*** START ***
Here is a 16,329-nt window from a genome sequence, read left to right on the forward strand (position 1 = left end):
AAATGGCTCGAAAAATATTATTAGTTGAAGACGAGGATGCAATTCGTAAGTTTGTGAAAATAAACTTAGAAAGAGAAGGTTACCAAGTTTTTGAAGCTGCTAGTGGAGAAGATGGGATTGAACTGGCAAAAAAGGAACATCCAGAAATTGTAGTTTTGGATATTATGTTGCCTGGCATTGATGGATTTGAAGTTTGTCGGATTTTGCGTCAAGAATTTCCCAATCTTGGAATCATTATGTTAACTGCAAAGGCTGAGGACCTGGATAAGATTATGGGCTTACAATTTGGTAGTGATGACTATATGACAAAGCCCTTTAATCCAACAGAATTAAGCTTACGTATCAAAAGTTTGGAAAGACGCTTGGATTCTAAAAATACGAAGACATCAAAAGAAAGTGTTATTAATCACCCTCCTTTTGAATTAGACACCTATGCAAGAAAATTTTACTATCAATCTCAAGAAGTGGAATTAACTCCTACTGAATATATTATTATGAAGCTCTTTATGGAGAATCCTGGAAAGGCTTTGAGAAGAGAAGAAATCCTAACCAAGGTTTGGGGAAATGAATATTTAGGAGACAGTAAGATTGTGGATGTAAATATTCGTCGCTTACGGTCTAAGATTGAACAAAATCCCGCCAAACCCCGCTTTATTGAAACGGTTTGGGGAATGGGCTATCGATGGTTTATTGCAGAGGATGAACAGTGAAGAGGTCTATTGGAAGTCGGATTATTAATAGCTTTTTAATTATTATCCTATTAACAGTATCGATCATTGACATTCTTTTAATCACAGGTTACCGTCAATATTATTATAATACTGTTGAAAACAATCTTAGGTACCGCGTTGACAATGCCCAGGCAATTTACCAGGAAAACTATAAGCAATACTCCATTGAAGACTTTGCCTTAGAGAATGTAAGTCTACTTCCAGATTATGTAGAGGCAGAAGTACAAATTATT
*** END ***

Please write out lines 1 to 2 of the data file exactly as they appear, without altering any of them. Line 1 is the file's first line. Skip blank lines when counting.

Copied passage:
Here is a 16,329-nt window from a genome sequence, read left to right on the forward strand (position 1 = left end):
AAATGGCTCGAAAAATATTATTAGTTGAAGACGAGGATGCAATTCGTAAGTTTGTGAAAATAAACTTAGAAAGAGAAGGTTACCAAGTTTTTGAAGCTGCTAGTGGAGAAGATGGGATTGAACTGGCAAAAAAGGAACATCCAGAAATTGTAGTTTTGGATATTATGTTGCCTGGCATTGATGGATTTGAAGTTTGTCGGATTTTGCGTCAAGAATTTCCCAATCTTGGAATCATTATGTTAACTGCAAAGGCTGAGGACCTGGATAAGATTATGGGCTTACAATTTGGTAGTGATGACTATATGACAAAGCCCTTTAATCCAACAGAATTAAGCTTACGTATCAAAAGTTTGGAAAGACGCTTGGATTCTAAAAATACGAAGACATCAAAAGAAAGTGTTATTAATCACCCTCCTTTTGAATTAGACACCTATGCAAGAAAATTTTACTATCAATCTCAAGAAGTGGAATTAACTCCTACTGAATATATTATTATGAAGCTCTTTATGGAGAATCCTGGAAAGGCTTTGAGAAGAGAAGAAATCCTAACCAAGGTTTGGGGAAATGAATATTTAGGAGACAGTAAGATTGTGGATGTAAATATTCGTCGCTTACGGTCTAAGATTGAACAAAATCCCGCCAAACCCCGCTTTATTGAAACGGTTTGGGGAATGGGCTATCGATGGTTTATTGCAGAGGATGAACAGTGAAGAGGTCTATTGGAAGTCGGATTATTAATAGCTTTTTAATTATTATCCTATTAACAGTATCGATCATTGACATTCTTTTAATCACAGGTTACCGTCAATATTATTATAATACTGTTGAAAACAATCTTAGGTACCGCGTTGACAATGCCCAGGCAATTTACCAGGAAAACTATAAGCAATACTCCATTGAAGACTTTGCCTTAGAGAATGTAAGTCTACTTCCAGATTATGTAGAGGCAGAAGTACAAATTATT